How to become a supply teacher

If you're looking for more flexibility in your role, then becoming a supply teacher could be the solution. But is it as easy as it sounds? Here are five things you should think about before becoming a substitute teacher.

Tes Editorial

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Becoming a supply teacher gives you the chance to experience different classrooms, decide your own work schedule, and avoid endless hours of after school planning, but knowing where to start can be a bit of a mystery for many teachers preparing to make the leap. There are a number of important things to consider before becoming a supply teacher, and whether you’re an existing educator or new to the profession, supply teaching can be tough and isn’t a decision to be taken lightly.


How to get into supply teaching

1. Check your qualifications

The first question you need to ask yourself is, “Am I qualified to do the job?” If you’re already a teacher, the chances are you’ve got the credentials required. For a standard supply job, you’ll need to have Qualified Teacher Status (QTS), but there are opportunities for unqualified teachers too.

You can work in secondary schools as a cover supervisor, but you’ll need a degree, or at least be in the process of getting one, and show a commitment to becoming a teacher. To prove the former, you’ll need to have carried out a placement in a secondary school, although it doesn’t matter whether this was paid or unpaid.

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2. Find the right agency

There are lots of supply teacher agencies out there, the trick is finding an organisation, and consultant, that you feel comfortable working with. As well as sourcing jobs and finding suitable postings, you’re agency should be there to offer support too. Kayla Bransdon is a supply teacher working in London, “I love that my agency phone to find out how my day was and how I felt about a school that I attend for the first time.” She said.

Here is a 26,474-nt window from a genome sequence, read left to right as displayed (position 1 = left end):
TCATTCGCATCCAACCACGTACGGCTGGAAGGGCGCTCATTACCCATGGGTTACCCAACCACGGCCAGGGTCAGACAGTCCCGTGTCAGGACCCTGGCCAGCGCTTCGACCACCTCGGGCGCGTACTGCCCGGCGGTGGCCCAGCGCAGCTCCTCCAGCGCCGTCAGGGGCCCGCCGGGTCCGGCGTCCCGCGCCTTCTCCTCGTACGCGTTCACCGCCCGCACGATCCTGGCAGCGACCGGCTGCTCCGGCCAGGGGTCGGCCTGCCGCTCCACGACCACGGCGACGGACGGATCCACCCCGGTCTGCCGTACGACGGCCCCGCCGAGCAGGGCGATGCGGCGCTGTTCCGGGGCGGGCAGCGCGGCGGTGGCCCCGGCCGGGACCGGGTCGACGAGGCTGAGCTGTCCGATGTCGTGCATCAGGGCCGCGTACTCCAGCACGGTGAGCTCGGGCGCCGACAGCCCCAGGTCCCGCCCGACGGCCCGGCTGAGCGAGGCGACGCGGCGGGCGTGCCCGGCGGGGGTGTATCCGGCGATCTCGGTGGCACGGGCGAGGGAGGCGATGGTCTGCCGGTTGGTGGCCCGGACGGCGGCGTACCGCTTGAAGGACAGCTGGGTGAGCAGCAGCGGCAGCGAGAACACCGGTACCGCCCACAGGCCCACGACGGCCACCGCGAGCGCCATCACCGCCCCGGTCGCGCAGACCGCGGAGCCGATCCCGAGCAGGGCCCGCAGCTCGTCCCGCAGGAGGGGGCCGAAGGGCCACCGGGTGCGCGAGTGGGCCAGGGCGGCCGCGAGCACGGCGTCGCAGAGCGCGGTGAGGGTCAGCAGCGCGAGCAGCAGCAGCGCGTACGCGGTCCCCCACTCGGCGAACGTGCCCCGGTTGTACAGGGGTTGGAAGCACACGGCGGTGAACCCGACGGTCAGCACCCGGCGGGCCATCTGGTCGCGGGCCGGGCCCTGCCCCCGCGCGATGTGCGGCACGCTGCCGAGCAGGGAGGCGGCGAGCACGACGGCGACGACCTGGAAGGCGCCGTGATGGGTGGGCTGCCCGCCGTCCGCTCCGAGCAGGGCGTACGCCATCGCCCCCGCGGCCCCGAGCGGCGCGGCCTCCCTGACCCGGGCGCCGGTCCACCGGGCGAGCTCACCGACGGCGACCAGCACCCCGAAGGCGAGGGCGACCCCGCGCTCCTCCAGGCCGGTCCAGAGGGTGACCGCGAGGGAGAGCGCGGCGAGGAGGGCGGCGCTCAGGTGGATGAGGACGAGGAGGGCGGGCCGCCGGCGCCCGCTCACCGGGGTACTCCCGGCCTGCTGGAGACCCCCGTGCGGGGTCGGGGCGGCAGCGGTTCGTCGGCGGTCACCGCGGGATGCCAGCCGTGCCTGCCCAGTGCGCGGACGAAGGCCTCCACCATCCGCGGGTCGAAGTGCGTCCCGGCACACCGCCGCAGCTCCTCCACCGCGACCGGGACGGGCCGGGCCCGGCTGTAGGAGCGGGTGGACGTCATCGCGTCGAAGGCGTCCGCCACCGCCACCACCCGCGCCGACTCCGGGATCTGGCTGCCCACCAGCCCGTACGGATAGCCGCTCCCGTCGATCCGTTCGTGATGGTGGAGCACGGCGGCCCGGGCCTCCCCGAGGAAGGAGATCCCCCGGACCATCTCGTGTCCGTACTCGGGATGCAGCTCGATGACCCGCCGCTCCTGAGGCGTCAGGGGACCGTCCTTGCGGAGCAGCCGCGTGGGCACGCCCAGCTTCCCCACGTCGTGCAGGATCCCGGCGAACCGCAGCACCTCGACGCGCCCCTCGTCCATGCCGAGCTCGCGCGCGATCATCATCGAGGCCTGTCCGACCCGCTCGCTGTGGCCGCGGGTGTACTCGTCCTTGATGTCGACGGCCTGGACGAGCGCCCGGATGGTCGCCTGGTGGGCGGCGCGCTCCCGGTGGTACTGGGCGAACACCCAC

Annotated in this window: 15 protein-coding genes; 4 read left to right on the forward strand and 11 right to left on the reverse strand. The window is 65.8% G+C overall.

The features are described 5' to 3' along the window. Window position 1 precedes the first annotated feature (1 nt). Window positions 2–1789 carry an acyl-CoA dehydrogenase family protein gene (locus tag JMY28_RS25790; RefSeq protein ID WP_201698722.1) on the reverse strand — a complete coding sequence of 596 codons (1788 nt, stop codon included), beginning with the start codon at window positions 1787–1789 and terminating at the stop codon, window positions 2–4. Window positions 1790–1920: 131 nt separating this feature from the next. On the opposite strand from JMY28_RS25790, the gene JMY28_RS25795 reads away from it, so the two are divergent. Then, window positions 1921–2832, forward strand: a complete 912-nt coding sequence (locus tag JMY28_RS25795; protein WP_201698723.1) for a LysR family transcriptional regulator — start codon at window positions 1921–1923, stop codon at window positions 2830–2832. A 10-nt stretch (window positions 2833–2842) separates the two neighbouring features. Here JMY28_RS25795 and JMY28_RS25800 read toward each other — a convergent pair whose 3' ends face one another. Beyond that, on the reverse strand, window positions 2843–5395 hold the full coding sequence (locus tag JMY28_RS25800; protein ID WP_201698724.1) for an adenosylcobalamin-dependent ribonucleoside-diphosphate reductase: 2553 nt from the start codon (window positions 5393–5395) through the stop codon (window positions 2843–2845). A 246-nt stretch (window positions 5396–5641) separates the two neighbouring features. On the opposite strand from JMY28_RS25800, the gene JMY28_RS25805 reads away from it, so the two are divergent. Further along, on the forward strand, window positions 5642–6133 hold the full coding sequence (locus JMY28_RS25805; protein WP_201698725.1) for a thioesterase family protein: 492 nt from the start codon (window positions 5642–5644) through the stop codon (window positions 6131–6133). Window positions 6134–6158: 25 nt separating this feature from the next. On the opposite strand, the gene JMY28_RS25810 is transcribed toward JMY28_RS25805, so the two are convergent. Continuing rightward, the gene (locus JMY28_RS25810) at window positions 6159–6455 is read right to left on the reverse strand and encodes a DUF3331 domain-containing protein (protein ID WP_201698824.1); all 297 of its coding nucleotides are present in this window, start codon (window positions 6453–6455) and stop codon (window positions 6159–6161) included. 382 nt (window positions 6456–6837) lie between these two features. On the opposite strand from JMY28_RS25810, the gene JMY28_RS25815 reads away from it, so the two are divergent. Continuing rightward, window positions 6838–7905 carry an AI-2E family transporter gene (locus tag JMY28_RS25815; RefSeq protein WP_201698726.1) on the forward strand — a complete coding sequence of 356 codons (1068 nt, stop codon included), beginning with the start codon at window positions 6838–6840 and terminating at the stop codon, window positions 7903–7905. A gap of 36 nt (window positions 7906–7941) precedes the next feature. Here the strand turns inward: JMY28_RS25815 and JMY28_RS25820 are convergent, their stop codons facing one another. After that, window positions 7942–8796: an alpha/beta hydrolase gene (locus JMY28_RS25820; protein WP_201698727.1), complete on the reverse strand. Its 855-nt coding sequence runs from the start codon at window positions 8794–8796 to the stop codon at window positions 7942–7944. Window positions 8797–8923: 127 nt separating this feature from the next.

“I feel reassured and supported knowing that I am able to be honest with them if I have had a less than enjoyable day.”

3. Understand your tax

Figuring out what tax you should be paying, or even whether you’re employed or self-employed, can be difficult to decipher. If you’re seeking employment through an agency, then legally they should deduct tax and national insurance through PAYE.

“Since 1 April 2017 no temp worker is allowed to work in schools who is being paid by a third party payroll provider,” says Daniel Dunn-Stuart from Smart Teachers. “There are some agencies out there who are giving their staff the chance to be paid by an umbrella company, because I think for them it results in better margins, but they shouldn’t.”

There may be some instances when you are offered work directly through a school, and for this you will need to register as self-employed. At the end of the tax year, it’s up to you to complete a return and divvy up the days worked as a self-employed teacher.

4. Do your research

Before you even think about accepting or applying for a supply teaching job, do your research. As a new supply teacher, the last thing you want to do is jump into the deep end. Heading into a school you don’t know is daunting enough, so for your first few appointments, make sure you have just the right skills for the role. As an experienced teacher, you’ll know the levels of challenging behaviour you feel comfortable with so work closely with your consultant to ensure you are being placed in the right school.

As a new teacher, this is something your consultant should already be considering, but it can’t hurt to bring it up with them.

5. Learn to be flexible

As well as offering you the kind of flexibility you could only dream of as a regular member of staff, working as a supply teacher requires you to be flexible too and you’ll receive more work if you are prepared to be approached at the last minute.

Of course, you can take a holiday whenever you fancy, a particular pleasure during the height of the school holidays when prices go through the roof. But just make sure you make your agency are aware of your availability. Many daily supply teachers decide to take holiday in September when there is less demand for cover teachers.

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